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Travel

5 search marketing tips every travel marketer must know

Categories: Travel

The travel industry is a highly competitive marketplace, regardless of whether you’re selling holidays or insurance, car hire or suitcases.

If there’s one thing that’s crucial to getting your travel company seen by customers, it’s search marketing – making your business visible to customers, and getting them to come to your website instead of your competitors’.

Whether you’re doing your search marketing in-house or you have an agency who handles it, there are five crucial tips in this article that we urge you to read.

Only by knowing and implementing these tips can your travel website be competitive and start getting results.

If you suspect that these aren’t being done for your website, then it’s probably time to reconsider who you’re working with and what they’re working on.

1. Never finish a webpage or piece of content

We’re not saying you should leave a webpage half blank or an article half written – that’s insane.

What we are saying, though, is that there will always be ways to improve a page or piece of content, so in reality you’re never really finished with it.

Maybe an article you published on your blog a year ago suddenly has a new burst of life due to its relevance to a breaking news story. Or maybe you have a new product that you could link to from one of your most popular webpages.

Remember: there’s always a next action. There’s always another way to bring fresh value to a page or piece of content. There’s always a new way to introduce your business to a new audience.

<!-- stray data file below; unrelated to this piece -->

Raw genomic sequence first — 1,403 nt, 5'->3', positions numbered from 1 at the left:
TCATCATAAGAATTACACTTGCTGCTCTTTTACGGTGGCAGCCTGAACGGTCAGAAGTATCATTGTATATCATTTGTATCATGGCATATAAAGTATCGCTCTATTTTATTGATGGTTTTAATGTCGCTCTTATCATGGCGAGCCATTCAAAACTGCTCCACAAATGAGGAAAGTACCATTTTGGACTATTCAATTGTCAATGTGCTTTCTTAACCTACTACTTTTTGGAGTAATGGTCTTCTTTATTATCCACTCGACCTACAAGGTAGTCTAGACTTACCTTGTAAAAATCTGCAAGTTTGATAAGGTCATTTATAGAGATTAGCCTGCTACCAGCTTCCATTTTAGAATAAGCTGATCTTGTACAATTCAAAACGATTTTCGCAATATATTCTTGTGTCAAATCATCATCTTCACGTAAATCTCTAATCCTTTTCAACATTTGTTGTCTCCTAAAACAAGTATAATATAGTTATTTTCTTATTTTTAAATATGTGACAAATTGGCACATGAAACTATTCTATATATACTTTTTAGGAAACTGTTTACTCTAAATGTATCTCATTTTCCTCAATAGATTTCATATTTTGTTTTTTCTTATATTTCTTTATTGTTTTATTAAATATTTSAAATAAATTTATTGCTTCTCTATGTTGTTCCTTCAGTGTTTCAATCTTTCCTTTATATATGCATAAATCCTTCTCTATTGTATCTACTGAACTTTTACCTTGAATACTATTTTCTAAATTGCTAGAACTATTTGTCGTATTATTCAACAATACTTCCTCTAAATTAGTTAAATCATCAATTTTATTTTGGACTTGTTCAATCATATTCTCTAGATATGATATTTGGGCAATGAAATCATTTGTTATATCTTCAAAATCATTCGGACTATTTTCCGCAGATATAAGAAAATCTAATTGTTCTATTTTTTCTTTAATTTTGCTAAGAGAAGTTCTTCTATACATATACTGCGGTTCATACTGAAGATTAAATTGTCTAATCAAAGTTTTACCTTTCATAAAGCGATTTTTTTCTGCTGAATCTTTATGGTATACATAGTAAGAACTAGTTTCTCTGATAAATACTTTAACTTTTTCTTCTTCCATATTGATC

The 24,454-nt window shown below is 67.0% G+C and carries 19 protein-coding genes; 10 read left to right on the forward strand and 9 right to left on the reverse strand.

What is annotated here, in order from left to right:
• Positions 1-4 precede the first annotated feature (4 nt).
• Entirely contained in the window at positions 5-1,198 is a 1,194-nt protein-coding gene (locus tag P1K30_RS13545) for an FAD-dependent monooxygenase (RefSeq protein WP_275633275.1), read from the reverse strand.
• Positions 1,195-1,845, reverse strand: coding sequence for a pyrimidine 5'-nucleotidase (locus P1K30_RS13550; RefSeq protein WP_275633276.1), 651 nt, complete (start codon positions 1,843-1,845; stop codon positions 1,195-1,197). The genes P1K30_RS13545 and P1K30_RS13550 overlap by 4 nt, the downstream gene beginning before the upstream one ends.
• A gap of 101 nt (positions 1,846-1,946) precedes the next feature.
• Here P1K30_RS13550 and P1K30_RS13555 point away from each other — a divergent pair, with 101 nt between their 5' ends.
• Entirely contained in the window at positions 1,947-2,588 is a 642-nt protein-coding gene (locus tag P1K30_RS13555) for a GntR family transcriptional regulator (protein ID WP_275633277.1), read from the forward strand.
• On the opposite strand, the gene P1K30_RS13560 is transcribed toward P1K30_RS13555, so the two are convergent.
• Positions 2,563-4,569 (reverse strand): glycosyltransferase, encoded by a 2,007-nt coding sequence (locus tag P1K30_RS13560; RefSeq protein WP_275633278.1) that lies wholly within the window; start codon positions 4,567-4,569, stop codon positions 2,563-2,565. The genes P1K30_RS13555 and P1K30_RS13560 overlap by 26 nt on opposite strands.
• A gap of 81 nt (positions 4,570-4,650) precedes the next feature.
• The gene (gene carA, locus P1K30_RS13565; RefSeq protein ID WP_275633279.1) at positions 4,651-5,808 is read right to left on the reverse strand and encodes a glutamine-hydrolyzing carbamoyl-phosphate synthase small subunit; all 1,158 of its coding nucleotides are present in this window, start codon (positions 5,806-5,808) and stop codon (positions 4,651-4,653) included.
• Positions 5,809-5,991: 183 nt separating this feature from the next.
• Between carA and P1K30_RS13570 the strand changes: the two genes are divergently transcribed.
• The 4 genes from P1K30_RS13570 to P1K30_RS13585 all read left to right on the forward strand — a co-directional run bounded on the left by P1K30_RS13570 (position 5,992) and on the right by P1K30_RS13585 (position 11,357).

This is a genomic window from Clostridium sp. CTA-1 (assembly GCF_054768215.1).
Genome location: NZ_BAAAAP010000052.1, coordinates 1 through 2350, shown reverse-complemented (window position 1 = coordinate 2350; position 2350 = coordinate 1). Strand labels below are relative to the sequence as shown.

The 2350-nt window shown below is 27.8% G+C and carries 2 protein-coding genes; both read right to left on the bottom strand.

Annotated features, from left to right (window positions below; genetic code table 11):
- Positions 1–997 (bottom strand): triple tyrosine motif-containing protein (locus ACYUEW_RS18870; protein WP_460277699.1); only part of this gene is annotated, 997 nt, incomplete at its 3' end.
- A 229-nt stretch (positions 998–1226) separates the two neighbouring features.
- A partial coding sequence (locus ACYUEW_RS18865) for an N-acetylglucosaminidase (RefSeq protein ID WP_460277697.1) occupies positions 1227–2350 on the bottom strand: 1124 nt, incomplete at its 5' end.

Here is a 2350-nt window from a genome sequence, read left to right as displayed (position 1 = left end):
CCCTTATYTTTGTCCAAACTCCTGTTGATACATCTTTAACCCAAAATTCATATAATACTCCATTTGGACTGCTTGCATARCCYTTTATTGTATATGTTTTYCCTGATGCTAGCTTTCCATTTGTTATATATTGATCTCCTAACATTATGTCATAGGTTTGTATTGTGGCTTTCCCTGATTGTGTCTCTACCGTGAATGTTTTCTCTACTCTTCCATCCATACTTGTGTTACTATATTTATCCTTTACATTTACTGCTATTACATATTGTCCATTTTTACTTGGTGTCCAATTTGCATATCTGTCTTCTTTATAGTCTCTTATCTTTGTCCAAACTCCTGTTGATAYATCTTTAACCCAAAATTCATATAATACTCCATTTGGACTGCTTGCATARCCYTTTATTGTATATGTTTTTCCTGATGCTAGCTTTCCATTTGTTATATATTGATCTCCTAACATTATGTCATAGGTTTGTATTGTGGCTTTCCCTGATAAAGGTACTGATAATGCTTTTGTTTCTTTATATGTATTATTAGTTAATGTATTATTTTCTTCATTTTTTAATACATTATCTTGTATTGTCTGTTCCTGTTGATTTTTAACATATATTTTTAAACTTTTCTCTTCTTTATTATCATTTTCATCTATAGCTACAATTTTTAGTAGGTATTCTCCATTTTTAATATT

What you can do right now:

  1. Look at Google Analytics for your three most visited blogs over the past 12 months
  2. Check all links to and from those blogs are still relevant
  3. Add in links to more recent popular articles
  4. Share again on social media

2. Put the user at the forefront of every strategy you create

It’s that new audience, as well as your existing one, that you must position at the centre of every piece of work you create (or at least acknowledge them within each strategy you devise).

This ensures that you are placing value and relevancy as core measurements of success; something that gets omitted far too often in place of simply trying to please the search engine bots.

In the travel industry, SEO content that’s valuable to both your audience and the search engines might include providing local attractions for “hotels near X” searches, as well as reviews.

Ultimately, it’s the audience who purchase from you. Your SEO strategies should always be built around them; what good is ranking highly on Google if you offer little value when they click through to you?

What you can do right now:

  1. Create user personas based on your Google Analytics and customer data (age, location, profession etc.)
  2. Analyse which content is most popular for those personas and why
  3. Replicate and expand on your existing content’s success by creating new content based around the most popular and relevant search terms

3. Constantly expand the opportunity

Don’t limit or restrict your digital success; be creative, collate lots of data, and make meaningful marketing decisions.